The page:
US Coins

Huge Henry Clay gold medal sells for $346K at auction

The 1852 Henry Clay medal struck by the U.S. Mint on a 30-ounce gold planchet fabricated from California gold realized $346,000 in Heritage Auctions’ Sept. 17 sale.

The auction was a joint endeavor between Heritage and The Rail Splitter, to celebrate the 20th anniversary of the publication for enthusiasts of Abraham Lincoln and related memorabilia.

The Sept. 17 auction realized $2,445,391, which includes the buyer’s fee added to the final closing hammer price of each lot won. For this sale, the buyer’s fee was 25 percent on the first $200,000 on individual lots, and 20 percent of any amount above $200,000 to $2 million.

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In total, 866 lots were offered, with 791 recorded sold.

“This was indeed one of the most important Lincoln auctions of the last 50 years,” said Tom Slater, director of Americana Auctions at Heritage. “Never have I been so impressed and amazed at both the quality of the material and the passion of Lincoln collectors from all over the globe.”

Clay — a six-time presidential candidate, former secretary of state, Speaker of the House, and titan of the U.S. Senate — was a leader Lincoln himself called “revered as a teacher and leader.”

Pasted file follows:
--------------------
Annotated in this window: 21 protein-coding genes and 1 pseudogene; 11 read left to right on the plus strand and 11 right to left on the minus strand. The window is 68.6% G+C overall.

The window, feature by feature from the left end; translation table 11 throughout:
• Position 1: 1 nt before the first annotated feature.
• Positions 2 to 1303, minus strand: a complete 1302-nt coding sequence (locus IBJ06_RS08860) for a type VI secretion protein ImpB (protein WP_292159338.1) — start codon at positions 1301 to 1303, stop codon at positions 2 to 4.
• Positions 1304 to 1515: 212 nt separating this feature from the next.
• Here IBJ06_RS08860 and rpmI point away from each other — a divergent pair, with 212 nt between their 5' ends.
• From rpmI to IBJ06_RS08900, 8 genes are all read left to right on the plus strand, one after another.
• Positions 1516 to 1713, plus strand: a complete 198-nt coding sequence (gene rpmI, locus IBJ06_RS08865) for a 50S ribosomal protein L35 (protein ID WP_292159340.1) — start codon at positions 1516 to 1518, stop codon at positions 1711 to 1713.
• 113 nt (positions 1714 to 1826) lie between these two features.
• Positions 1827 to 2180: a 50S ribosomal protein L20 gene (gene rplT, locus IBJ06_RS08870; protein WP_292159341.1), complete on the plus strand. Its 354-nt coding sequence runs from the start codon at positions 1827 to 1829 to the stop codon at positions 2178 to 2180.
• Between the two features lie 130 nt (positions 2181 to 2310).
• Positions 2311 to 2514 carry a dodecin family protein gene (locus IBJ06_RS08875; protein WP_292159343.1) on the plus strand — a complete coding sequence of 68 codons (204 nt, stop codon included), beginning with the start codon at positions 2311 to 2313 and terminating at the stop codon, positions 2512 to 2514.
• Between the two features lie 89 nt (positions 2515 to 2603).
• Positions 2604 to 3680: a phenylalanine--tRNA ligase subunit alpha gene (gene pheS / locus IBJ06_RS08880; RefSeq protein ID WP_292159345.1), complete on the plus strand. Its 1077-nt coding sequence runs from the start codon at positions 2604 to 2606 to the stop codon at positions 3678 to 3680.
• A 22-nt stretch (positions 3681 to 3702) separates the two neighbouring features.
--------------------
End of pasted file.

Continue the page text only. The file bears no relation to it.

Bidding for the 3.5-inch gold medal opened at the consignor’s minimum of $75,000 and quickly advanced to $346,000.

By 1852, the terminally ill Clay was confined to his rooms in the National Hotel in Washington, D.C.

A group of prominent New York members of Clay’s Whig Party resolved to make a very special presentation to the statesman to honor his nearly half century of public service and did so in the form of the gold medal, which can be viewed here on Heritage's website. The gold medal was passed down through six generations of the Clay family and had last been on display at Clay’s Lexington, Ky., estate, Ashland, before being consigned to the auction.

Other items offered in the sale and their price realized include:

- A perfectly signed carte-de-visite card image of a thoughtful Lincoln, $175,000. The 1862 card carries an inscription on the back by presidential secretary John Hay certifying its authenticity.
- A love letter from Lincoln to his first fiancée, Mary Owens, $137,500.
- Mary Todd Lincoln’s jet black silk mourning dress ensemble, $100,000.
- A Portrait Flag of political rival Stephen A. Douglass, $93,750.
- An 1860 portrait campaign flag depicting a beardless Lincoln, $75,000.
- A unique 1864 silk parade flag for “Lincoln and Johnson,” $52,500.
The First National Confederate flag presented by Belle Boyd, aka the “Siren of the Shenandoah,” thought lost to history until recently discovered in Switzerland, $62,500.

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